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Man City win, but their UCL dream is again in danger of coming to an end at the quarterfinal stage

Man City Win, But Their UCL Dream is Again in Danger of Coming to An End at The Quarterfinal Stage

Manchester City lives dangerously in the Champions League again. Phil Foden’s 90th-minute winner may have earned them a 2-1 quarter-final victory over Borussia Dortmund on Tuesday, but Pep Guardiola’s side left themselves vulnerable to yet another early exit from the competition that she is so desperate to win.
This is Guardiola’s fifth attempt to deliver Champions League glory to City, and the former Barcelona and Bayern Munich coach have yet to take the club past the last eight.
Foden’s goal, which came six minutes after Marco Reus equalized for Dortmund after Kevin De Bruyne’s opener in the first half, ensures City will travel to Germany for next week’s second leg with a lead narrow. Remarkably, Foden’s strike secured City’s first Champions League quarter-final first leg victory in four tries under Guardiola.
But after being eliminated by Monaco (round of 16), Liverpool, Tottenham and Lyon since Guardiola took control in 2016, City will face Dortmund next Wednesday knowing that they have left the door open for the Bundesliga team for their inflict more misery in the quarterfinals.
Man City need Haaland or Kane to get even better.
“It’s better to win than to draw,” Guardiola said.
“Two on one, Champions League, we are going (Dortmund) to win the game.”
It was a night where history showed signs of repeating itself for City. Not for the first time in a game of this magnitude, Guardiola started with a surprise XI, having left Raheem Sterling, Sergio Aguero and Gabriel Jesus on the substitute bench. It was only Foden’s goal that spared Guardiola more scrutiny of his selection.
But while City ultimately took the win, it’s hard to say they deserved the win.
A poor performance from referee Ovidiu Hategan was capped by the Romanian official’s decision to deny a goal from Dortmund’s Jude Bellingham in the 37th minute for a foul on city keeper Ederson.
Even in real time, the decision seemed difficult, but reruns showed the teenager won the ball cleanly before scoring into an empty net. Still, the goal was ruled out and the VAR (Video Assistant Referee) was not allowed to correct Hategan’s error, as the event took place off the beaten track.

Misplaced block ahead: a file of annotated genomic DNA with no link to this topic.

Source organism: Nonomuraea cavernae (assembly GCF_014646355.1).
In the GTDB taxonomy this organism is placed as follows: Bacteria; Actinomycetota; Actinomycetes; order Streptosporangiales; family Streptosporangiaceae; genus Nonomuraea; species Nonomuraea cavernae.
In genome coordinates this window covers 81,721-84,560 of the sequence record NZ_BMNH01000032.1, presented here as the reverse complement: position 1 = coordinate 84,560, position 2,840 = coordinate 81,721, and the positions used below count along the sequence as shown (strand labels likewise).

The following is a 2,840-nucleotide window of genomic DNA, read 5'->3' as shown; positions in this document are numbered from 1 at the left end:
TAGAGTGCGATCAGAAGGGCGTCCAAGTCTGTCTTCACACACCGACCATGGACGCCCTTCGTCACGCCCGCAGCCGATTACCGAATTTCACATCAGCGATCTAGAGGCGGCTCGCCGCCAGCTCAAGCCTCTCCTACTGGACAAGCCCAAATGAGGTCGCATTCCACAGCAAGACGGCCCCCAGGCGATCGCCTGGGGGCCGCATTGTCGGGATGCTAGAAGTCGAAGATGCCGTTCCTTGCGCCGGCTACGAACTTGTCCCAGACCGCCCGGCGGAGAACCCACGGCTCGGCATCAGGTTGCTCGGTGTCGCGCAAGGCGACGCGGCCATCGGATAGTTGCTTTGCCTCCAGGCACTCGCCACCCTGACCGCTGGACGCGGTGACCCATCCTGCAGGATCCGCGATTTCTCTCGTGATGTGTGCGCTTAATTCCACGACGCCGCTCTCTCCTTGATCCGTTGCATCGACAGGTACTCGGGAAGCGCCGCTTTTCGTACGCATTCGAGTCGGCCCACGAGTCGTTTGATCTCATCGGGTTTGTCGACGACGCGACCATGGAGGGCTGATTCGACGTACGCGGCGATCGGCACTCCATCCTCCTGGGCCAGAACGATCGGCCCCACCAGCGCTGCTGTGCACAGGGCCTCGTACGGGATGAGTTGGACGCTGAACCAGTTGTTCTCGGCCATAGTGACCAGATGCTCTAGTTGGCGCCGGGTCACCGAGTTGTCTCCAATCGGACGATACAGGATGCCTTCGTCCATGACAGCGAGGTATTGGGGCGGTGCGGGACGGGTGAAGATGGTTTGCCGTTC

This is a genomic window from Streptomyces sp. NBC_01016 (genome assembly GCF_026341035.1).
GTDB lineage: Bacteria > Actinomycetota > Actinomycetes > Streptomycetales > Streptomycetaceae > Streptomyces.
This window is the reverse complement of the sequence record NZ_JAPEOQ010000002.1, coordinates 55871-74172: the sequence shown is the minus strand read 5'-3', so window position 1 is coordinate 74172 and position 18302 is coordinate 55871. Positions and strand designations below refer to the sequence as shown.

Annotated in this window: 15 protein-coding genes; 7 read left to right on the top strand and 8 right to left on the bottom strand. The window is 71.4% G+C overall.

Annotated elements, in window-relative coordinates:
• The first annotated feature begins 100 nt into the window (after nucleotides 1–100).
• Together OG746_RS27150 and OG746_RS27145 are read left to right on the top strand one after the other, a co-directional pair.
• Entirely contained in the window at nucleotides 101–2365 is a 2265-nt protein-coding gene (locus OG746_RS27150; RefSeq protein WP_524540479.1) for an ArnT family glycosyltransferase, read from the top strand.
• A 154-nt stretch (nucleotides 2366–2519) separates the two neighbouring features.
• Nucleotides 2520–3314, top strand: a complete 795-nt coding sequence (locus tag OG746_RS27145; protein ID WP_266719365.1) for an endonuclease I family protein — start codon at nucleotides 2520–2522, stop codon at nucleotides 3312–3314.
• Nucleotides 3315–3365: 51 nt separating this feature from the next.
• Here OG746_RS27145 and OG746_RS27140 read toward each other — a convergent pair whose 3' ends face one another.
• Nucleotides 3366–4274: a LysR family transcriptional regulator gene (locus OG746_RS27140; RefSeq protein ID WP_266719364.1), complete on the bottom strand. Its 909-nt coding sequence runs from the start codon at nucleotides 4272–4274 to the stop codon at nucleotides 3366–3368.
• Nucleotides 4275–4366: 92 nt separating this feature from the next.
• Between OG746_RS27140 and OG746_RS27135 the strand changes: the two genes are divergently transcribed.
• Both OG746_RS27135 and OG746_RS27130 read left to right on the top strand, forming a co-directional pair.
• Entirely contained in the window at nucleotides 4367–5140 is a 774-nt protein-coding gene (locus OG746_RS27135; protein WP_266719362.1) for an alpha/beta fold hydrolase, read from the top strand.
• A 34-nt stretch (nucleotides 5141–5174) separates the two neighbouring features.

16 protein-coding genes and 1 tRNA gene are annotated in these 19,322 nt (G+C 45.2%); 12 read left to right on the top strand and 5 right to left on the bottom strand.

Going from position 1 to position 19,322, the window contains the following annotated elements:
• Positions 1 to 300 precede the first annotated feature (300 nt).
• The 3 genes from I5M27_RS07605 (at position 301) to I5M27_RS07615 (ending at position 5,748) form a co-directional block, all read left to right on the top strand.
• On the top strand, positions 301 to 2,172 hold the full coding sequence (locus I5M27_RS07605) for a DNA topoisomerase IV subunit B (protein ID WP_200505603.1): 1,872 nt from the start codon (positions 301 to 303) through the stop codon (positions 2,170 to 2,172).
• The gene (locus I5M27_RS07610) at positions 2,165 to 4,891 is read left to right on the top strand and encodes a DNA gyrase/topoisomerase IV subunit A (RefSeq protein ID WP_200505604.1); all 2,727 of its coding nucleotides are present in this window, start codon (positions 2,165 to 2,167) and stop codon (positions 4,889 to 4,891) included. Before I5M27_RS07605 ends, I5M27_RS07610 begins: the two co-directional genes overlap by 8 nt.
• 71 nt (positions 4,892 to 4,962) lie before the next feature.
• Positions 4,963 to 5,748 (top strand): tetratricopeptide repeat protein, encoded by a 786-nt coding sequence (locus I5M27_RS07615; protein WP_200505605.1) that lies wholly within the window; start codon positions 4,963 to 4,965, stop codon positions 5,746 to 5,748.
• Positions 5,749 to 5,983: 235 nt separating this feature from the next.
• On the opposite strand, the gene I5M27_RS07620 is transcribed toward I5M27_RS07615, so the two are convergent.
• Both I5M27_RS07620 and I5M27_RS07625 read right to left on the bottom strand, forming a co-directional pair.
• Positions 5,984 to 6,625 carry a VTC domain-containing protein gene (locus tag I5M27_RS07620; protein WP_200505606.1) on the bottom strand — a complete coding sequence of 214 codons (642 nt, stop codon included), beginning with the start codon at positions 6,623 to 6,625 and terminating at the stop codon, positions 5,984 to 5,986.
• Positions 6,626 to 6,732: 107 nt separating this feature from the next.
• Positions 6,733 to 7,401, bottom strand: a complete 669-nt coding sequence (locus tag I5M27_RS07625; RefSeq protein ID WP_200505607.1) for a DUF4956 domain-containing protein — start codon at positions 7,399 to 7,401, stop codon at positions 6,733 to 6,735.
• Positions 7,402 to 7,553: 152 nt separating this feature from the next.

“Apparently my studs were on and they thought it was a foul,” Bellingham said after the game.
The move gave City a lucky escape, but it also highlighted the danger posed by Dortmund and Bellingham, in particular.
The 17-year-old, who has become an England international since moving to Germany from Birmingham City last summer, has been exceptional for Edin Terzic’s side, producing a mature and controlled display in the midfield.
Bellingham’s pass to Erling Haaland, which the Norwegian then skillfully passed on to Reus, led to Dortmund’s late equalizer and showed the threat Dortmund will carry at home next week. It was a goal that showcased Bellingham’s talent and Haaland’s notoriety, as well as the enduring quality of Reus.
Haaland, linked with a summer move to City, was calm on his first visit to the Etihad, but the pass to Reus was an example of his ability, as was his only effort on goal when he edged out and passed Ruben Dias forward to test Ederson with a low shot.
But as Dortmund rose to the occasion, denying their recent fights in Germany which saw them slide to fifth in the Bundesliga table, City worked for their victory.
Perhaps they let complacency set in after being installed as overwhelming favorites to win the draw and stage a semi-final against either Paris Saint-Germain or reigning European champions Bayern Munich.
The life it was slow, lacking in sharpness and an unusual carelessness in the rear. De Bruyne was a rare asset for Guardiola’s side, which were sometimes left behind and dominated by Dortmund.
But while they have finally won the game, the 2-1 score undoubtedly makes life difficult for Guardiola’s side next week in Dortmund. A 1-0 win for the home side will be enough to lead them to the semi-finals, and Haaland not expected to be so calm in the second leg, City will walk a tightrope at Signal Iduna Park. And the ghosts of last season’s unexpected loss to Lyon will haunt City ahead of a game they should, once again, win.
On form and on paper, City should spend next week. But it’s a Champions League quarter-final so anything is possible, as City have learned the hard way in recent years.

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